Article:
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A weak global economy and a flood of money from safety-seeking investors has dragged bond borrowing costs dramatically lower over the past year and a half. Neither trend shows signs of reversing direction and long-term yields could have even further to fall before the trend to lower rates that began more than three decades ago finally hits bottom. (Scott Rothstein/iStockphoto)
A weak global economy and a flood of money from safety-seeking investors has dragged bond borrowing costs dramatically lower over the past year and a half. Neither trend shows signs of reversing direction and long-term yields could have even further to fall before the trend to lower rates that began more than three decades ago finally hits bottom. (Scott Rothstein/iStockphoto)

U.S. financial products firm to launch in Canada Add to ...

Many Canadian investors are chasing yield, and one American company is crossing the border to try to satisfy some of that demand.

Incapital LLC, a firm focused on fixed-income security products, has announced it is opening an office in Toronto. And while it may only have about 160 total employees spread between its offices in Chicago and Boca Raton, Florida, over the last year the financial instruments that it has underwritten and distributed total more than $70-billion.

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In the U.S., the company has grown to capture 90 per cent of the market share for retail corporate notes. It has also expanded to be one of the largest underwriters of U.S. agency paper and structured notes.

Heading up the new Canadian office is Incapital’s current co-head of strategic development, Jason Wilson. He actually started his career in Toronto at Stikeman Elliott, and said he knows the Street well from working as an executive director at CIBC World Markets some years ago. Incapital already works with clients like RBC and BMO in the U.S., helping them distribute paper, which Mr. Wilson described as “vanilla corporate debt and structured products.” Right now, most of the company’s Canadian interactions are through clients with a U.S. shelf, who require U.S. funding.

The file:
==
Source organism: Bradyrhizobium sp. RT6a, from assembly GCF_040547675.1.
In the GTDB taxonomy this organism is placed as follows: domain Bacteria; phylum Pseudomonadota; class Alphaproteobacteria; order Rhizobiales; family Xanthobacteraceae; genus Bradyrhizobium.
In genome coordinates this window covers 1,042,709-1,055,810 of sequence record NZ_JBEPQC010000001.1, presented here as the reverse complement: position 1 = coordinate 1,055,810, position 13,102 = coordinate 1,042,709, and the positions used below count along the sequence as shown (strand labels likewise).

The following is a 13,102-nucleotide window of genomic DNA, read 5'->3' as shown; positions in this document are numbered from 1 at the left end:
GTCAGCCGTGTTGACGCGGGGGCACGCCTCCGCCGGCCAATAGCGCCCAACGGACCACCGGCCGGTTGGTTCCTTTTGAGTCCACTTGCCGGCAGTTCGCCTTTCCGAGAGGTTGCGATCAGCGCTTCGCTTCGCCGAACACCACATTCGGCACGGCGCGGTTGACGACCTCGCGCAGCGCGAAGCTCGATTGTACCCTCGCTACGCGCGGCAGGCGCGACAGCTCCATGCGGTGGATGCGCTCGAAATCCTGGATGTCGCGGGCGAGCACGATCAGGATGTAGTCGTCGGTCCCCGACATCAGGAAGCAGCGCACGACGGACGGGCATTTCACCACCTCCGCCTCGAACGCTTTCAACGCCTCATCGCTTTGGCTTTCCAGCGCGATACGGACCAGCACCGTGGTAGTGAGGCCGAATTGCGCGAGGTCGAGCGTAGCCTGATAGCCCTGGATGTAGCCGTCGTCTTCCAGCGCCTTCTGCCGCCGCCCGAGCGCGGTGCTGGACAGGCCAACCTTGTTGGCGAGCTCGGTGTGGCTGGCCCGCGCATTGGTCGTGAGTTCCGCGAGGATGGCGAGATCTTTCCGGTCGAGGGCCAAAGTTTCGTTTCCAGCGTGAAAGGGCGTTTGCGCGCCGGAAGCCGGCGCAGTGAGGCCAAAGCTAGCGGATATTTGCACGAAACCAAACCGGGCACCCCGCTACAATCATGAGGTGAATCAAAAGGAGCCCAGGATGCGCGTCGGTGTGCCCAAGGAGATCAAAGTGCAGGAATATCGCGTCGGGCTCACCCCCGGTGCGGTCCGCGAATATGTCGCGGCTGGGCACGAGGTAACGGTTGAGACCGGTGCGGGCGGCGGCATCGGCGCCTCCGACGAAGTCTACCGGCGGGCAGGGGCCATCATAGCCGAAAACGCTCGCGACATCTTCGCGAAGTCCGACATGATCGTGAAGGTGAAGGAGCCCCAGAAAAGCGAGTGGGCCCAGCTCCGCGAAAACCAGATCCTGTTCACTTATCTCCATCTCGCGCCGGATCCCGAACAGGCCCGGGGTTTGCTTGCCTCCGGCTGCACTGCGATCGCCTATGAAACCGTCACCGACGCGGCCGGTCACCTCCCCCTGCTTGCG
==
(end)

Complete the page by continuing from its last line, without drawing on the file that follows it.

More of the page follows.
Incapital made what Mr. Wilson called its “big splash” in the U.S. by creating a way to distribute corporate notes to retail investors, moving beyond the institutional investors who would traditionally be sold a debt offering.

The company’s founder created a platform where issuers could carve out a chunk of their funding requirements and offer it only to retail investors through brokers and dealers in the U.S. “The electronic interface allows the treasurers at our issuers to go online and set terms for the deal, whatever spreads they need,” said Mr. Wilson. The system auto-generates a prospectus for a company, which is approved by an issuer such as Toyota, Caterpillar or Goldman Sachs, and then filed with EDGAR. “Then we shoot it out to about 700 brokers and dealers across the U.S.,” he said. Sales staff follow up later.

At Incapital Canada, the system will be very similar--the firm will build a syndicate and underwrite retail corporate notes to be distributed in the country. Mr. Wilson also notes that Incapital creates a secondary market on everything they underwrite for liquidity purposes. “We need that trading and risk management aspect in Canada, too,” he said.

The company, which was recently cleared by IIROC, is working on hiring 10-12 new people in the next 6 months. The Toronto office will mostly be educators and a sales team.

 

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